#7. Ki Ho’alu Christmas: Hawaiian Slack Key Guitar (various artists)

Hey, why not?  Hawaiin slack key guitar may not be your cup of tea, but Ki Ho’alu Christmas: Hawaiian Slack Key Guitar is not without its charms. Most of the songs here are tastefully performed and arranged instrumentals, and can lend some much-needed tranquility to your Christmas proceedings. And they’re just exotic-sounding enough to stand apart from the rest of your collection. I particularly enjoy this duet rendition of “Winter Wonderland” by Barney Isaacs and George Kuo.

#8. Merry Axemas: A Guitar Christmas (various artists)

Consider this to be the antidote to the Three Suns, as well as proof positive that even metalheads can be joyful and festive during the Yuletide season.

While you might be inclined to write Merry Axemas off as a nothing more than a festive electrified wankfest, it’s actually pretty substantial holiday tuneage. Hard rock and blues rock dominate the album as you might expect with a name like “Merry Axemas,” but their are a few subdued tracks that really shine as well. Eric Johnson’s “The First Nowell” is understated and atmospheric, as is Jeff Beck’s string-bending rendition of “Amazing Grace.” The best of the bunch is Steve Vai’s “Christmas Time Is Here” (via Vince Guaraldi), although Alex Lifeson’s decidedly un-Rush-like “The Little Drummer Boy” doesn’t lag far behind.

#9. A Time to Be Jolly (Bing Crosby)

Der Bingle was in his late 60s and in the last decade of his legendary career when this was released on the brand new Daybreak Records label in 1971. The only thing that dates it, however, are the vintage late-’60s/early ’70s MOR arrangements, which are really quite nice if you ask me. Most of the tracks on A Time to Be Jolly kick off with some slightly vanilla choral parts, but when Bing’s ageless croon pops up everything just feels right. The highlight of this set for me is the title track, which like the rest of the album is a tad hokey but is winningly earnest.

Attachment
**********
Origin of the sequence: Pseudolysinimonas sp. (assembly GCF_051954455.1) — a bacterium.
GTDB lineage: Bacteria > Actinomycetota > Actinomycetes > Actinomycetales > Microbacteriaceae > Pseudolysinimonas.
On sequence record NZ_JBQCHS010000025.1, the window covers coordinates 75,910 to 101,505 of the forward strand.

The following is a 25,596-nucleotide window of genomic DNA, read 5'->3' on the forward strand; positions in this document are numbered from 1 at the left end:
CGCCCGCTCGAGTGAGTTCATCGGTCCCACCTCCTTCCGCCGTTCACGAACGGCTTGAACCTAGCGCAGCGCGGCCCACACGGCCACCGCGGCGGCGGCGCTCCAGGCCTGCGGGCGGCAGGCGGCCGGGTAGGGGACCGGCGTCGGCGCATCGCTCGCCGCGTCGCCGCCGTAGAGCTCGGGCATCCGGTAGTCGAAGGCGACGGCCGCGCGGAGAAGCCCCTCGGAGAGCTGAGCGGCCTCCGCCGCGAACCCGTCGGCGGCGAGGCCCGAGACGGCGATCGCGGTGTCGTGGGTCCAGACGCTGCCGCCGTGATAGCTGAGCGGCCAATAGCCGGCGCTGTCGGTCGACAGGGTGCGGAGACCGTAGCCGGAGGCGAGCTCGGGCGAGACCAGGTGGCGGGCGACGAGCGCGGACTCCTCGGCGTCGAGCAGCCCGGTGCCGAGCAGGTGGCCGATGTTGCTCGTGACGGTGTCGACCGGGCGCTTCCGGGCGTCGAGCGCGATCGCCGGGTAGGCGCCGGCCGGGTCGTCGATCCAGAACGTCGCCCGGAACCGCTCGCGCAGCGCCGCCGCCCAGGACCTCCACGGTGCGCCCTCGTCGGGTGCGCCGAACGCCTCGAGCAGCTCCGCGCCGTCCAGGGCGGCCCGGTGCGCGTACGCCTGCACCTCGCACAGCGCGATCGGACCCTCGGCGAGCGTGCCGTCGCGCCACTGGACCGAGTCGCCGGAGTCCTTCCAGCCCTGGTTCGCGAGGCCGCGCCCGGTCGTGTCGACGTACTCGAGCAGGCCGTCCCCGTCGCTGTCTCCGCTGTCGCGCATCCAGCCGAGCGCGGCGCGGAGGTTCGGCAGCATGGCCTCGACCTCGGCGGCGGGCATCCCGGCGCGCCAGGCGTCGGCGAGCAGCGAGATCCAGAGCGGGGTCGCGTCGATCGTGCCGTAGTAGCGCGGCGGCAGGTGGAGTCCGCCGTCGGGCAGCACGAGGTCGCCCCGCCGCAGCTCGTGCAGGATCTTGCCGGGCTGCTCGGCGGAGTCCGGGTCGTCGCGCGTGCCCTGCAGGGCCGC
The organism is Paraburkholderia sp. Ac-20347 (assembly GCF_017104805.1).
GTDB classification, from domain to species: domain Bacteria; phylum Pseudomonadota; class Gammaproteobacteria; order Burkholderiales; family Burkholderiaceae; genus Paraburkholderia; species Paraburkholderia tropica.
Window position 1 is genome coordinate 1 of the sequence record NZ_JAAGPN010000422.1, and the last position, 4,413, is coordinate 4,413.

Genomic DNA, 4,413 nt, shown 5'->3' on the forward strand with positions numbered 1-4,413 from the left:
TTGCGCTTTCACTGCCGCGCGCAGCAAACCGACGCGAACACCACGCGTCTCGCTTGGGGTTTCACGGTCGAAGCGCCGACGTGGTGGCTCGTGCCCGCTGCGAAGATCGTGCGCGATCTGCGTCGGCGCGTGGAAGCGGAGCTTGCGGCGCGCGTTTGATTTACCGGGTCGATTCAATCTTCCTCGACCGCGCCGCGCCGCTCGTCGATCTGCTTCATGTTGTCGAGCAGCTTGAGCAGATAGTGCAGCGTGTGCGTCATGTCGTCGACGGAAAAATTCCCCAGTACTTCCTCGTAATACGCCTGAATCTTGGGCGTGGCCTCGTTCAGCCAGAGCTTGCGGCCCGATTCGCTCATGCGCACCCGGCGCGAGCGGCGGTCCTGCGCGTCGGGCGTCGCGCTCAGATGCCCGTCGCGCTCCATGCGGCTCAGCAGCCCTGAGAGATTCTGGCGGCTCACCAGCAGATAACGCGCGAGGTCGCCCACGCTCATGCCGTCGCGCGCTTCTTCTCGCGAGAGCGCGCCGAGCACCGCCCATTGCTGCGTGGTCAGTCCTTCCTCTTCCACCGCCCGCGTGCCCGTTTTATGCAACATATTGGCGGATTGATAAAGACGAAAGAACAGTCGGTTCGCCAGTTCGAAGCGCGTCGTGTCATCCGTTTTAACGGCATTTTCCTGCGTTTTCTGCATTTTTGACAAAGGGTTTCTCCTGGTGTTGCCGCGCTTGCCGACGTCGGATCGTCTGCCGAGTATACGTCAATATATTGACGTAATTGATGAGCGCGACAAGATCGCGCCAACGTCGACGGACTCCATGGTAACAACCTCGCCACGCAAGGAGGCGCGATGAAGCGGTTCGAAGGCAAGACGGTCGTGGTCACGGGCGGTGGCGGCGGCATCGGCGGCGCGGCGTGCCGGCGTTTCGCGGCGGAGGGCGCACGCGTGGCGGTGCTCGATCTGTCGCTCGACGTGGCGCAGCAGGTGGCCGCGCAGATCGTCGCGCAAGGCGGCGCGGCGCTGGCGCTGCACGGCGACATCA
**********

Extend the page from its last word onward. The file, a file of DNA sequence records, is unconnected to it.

This collection has been re-released under a few different names since ’71, most recently as the ingeniously titled Christmas Album.

#10. The Magic of Christmas (The Soulful Strings)

If the James Brown Christmas songs are just a little too funky and hardcore for you, then perhaps this smoother set will be your cup of eggnog. At times placid and at other times bouncy and fun, this is really more soul-lite than anything else. But that is by no means a bad thing, especially standout cuts such as  “Jingle Bells” and “Santa Claus Is Coming to Town.”

#11. A Christmas Gift for You from Phil Spector (various artists)

This fantastic offering had the misfortune to be released on November 22, 1963 — the day President John F. Kennedy was assassinated. That unfortunate circumstance notwithstanding, this really is a gem from the days when Phil Spector’s Wall of Sound reigned supreme. Perhaps not coincidentally, Brian Wilson — a Spector devotee — and the Beach Boys released their own Christmas album the next year. I enjoy that too, but this is definitely superior.

#12. The Andy Williams Christmas Album (Andy Williams)

Outside of Bing Crosby, is there anyone whose voice is more associated with the Christmas season than Andy Williams? Don’t bother looking that up, because the answer is “no.”

And on The Andy Williams Christmas Album (1963), Williams demonstrates why. The man who produced all those great Christmas TV specials knocks it out of the park on every single track, but most especially on the immortal “It’s the Most Wonderful Time of the Year.” This record rightfully dominated the Billboard Christmas charts for most of the 1960s and early ’70s and has been a perennial favorite ever since.




  • linkst3r

    I have a difficult time with much Christmas music produced after 1970. I love the old stuff. IN FACT, I had an epiphany at some point in college where I realized that maybe the reason that I like Christmas music so much isn’t just because it’s Christmas music…but because it’s usually OLD music. Since then I have much more interest in diving back through music of the 50’s, 40’s, 30’s and earlier than in hearing what stuff is coming out today. And really, think about it, where else do most kids get any exposure to Bing Crosby, Nat King Cole or any other music from around WWII?